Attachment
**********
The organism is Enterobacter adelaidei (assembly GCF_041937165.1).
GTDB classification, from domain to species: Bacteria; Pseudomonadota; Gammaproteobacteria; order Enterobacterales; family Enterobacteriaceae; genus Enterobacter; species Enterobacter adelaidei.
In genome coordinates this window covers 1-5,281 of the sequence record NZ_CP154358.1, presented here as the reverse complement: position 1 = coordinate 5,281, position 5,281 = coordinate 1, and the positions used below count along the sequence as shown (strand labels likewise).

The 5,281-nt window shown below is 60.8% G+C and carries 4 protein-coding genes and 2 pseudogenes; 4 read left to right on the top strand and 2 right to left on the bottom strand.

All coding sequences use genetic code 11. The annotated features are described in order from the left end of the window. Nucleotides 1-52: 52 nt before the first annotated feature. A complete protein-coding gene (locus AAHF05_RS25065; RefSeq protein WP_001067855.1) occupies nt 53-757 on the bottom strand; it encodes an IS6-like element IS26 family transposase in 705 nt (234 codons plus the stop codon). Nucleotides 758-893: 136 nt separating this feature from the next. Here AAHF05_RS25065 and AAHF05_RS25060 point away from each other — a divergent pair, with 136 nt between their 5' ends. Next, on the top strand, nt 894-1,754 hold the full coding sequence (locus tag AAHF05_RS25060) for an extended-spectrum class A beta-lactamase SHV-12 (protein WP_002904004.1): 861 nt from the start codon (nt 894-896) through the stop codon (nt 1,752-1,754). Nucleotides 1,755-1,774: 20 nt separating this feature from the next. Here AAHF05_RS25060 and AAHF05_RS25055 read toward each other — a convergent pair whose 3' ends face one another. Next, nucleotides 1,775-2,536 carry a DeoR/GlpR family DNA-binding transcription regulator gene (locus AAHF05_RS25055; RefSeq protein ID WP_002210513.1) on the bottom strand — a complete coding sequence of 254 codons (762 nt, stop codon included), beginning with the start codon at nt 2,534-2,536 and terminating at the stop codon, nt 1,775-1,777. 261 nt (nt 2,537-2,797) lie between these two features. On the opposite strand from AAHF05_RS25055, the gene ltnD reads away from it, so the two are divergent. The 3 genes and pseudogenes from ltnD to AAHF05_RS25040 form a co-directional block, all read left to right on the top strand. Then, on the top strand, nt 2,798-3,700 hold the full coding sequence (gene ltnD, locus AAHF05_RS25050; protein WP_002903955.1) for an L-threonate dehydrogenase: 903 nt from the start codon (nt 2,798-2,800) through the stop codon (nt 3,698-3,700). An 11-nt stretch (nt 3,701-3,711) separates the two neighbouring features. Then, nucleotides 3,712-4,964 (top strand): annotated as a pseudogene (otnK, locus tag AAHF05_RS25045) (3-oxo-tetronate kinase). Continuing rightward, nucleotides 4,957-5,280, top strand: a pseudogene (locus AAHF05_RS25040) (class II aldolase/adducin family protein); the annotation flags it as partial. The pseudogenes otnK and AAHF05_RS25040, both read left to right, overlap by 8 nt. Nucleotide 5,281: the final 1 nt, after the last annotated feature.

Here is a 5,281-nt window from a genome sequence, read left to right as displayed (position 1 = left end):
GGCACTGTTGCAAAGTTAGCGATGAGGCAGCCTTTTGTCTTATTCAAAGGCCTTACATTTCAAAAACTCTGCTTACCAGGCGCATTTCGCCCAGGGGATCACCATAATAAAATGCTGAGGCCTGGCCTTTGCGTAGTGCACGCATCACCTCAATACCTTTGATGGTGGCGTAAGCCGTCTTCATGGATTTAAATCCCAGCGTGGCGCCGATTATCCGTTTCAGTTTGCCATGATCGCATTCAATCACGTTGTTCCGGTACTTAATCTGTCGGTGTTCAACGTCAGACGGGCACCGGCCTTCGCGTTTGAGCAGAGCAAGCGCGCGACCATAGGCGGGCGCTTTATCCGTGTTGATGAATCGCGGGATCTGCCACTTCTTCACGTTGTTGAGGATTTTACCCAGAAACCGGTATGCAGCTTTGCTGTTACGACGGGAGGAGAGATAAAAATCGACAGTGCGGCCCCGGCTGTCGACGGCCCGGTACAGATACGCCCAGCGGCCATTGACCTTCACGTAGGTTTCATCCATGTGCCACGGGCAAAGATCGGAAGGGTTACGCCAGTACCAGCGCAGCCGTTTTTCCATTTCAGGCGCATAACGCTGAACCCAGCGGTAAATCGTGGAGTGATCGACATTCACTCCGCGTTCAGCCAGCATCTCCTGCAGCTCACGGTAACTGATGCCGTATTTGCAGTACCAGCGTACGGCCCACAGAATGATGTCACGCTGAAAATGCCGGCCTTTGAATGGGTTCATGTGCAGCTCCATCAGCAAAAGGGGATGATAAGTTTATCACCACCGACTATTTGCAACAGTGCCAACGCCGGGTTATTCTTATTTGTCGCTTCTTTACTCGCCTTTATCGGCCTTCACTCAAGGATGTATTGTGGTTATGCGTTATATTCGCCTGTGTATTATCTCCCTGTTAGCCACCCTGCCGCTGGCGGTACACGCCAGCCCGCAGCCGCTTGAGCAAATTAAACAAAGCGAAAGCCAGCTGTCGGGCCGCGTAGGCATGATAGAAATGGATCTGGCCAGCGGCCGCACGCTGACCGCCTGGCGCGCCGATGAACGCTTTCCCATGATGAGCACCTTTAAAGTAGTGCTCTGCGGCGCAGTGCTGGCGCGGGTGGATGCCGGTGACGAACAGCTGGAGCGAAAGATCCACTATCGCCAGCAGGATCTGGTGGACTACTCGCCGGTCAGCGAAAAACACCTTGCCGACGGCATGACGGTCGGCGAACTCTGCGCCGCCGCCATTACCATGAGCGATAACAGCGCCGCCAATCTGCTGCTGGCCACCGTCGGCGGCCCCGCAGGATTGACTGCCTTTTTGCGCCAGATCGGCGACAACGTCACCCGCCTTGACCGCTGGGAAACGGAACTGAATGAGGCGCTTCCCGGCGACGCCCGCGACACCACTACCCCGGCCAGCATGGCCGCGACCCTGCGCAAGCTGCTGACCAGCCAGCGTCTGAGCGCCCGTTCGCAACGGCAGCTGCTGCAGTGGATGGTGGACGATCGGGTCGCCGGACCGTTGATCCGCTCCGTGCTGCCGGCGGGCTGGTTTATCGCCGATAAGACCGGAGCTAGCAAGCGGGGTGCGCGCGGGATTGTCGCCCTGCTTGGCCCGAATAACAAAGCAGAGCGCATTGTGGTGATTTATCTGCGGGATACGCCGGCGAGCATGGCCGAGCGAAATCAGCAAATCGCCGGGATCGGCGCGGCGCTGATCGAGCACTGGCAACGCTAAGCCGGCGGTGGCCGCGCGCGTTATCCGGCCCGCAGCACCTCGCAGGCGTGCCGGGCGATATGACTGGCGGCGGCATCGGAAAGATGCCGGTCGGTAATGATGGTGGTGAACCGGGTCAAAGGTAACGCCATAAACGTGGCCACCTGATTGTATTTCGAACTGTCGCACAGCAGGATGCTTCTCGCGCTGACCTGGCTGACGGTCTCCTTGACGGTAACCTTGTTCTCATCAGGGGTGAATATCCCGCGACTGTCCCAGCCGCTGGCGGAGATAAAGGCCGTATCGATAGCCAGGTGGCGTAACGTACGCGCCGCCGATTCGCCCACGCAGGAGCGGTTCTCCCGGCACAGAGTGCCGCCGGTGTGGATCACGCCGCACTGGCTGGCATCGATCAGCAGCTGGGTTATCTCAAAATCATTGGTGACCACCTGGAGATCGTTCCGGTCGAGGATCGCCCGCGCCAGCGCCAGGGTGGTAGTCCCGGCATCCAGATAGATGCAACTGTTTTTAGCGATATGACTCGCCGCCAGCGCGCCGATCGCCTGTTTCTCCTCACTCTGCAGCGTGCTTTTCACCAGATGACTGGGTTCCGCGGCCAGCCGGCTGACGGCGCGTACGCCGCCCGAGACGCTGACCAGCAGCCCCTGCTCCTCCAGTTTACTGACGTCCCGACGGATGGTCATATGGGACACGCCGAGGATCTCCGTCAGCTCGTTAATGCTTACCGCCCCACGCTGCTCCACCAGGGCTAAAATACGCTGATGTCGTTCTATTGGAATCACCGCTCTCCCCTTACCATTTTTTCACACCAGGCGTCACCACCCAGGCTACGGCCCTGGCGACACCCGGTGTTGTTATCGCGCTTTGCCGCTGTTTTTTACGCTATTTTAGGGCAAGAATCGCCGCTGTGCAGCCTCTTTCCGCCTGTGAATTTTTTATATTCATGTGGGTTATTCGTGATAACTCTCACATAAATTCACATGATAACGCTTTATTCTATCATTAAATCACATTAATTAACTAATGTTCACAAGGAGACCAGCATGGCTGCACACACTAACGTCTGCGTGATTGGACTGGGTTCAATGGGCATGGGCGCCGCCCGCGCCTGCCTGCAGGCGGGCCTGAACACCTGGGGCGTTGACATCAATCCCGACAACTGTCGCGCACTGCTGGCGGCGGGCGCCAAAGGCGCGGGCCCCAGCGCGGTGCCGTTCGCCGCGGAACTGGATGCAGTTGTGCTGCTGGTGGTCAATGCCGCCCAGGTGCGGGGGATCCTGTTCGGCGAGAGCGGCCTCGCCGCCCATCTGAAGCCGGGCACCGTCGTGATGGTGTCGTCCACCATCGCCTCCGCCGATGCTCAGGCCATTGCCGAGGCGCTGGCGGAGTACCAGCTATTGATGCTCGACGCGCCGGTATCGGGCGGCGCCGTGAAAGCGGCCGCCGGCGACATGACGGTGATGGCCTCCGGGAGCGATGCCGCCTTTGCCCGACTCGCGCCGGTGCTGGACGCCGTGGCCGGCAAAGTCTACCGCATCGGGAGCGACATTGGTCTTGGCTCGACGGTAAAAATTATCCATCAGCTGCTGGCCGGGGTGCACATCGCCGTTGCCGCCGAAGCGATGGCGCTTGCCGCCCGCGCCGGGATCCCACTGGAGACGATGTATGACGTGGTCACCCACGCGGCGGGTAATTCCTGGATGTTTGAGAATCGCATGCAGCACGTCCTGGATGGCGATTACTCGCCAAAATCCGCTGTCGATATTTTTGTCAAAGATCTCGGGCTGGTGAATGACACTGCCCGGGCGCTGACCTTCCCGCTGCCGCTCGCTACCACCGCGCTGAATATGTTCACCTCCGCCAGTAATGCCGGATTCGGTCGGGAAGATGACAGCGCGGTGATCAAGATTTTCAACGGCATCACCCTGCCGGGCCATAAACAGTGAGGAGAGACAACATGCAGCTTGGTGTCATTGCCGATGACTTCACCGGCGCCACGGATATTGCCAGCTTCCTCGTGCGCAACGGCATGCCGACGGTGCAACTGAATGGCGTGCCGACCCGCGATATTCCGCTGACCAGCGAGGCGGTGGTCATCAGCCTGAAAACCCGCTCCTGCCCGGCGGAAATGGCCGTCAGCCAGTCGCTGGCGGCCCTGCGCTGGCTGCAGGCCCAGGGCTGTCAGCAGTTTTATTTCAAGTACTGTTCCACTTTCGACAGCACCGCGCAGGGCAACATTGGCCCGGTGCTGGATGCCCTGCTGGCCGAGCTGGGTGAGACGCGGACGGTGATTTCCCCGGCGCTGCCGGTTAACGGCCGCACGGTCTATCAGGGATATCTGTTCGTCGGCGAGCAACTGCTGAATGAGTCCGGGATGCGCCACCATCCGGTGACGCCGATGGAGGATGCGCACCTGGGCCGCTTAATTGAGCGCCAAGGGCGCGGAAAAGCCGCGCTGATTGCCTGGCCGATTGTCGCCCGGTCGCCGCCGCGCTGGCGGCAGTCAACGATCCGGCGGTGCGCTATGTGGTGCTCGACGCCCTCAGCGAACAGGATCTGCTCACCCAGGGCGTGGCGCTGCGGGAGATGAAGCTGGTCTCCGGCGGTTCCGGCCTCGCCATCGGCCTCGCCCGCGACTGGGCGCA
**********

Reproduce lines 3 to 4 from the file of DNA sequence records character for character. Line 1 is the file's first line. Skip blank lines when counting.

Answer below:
In genome coordinates this window covers 1-5,281 of the sequence record NZ_CP154358.1, presented here as the reverse complement: position 1 = coordinate 5,281, position 5,281 = coordinate 1, and the positions used below count along the sequence as shown (strand labels likewise).

The 5,281-nt window shown below is 60.8% G+C and carries 4 protein-coding genes and 2 pseudogenes; 4 read left to right on the top strand and 2 right to left on the bottom strand.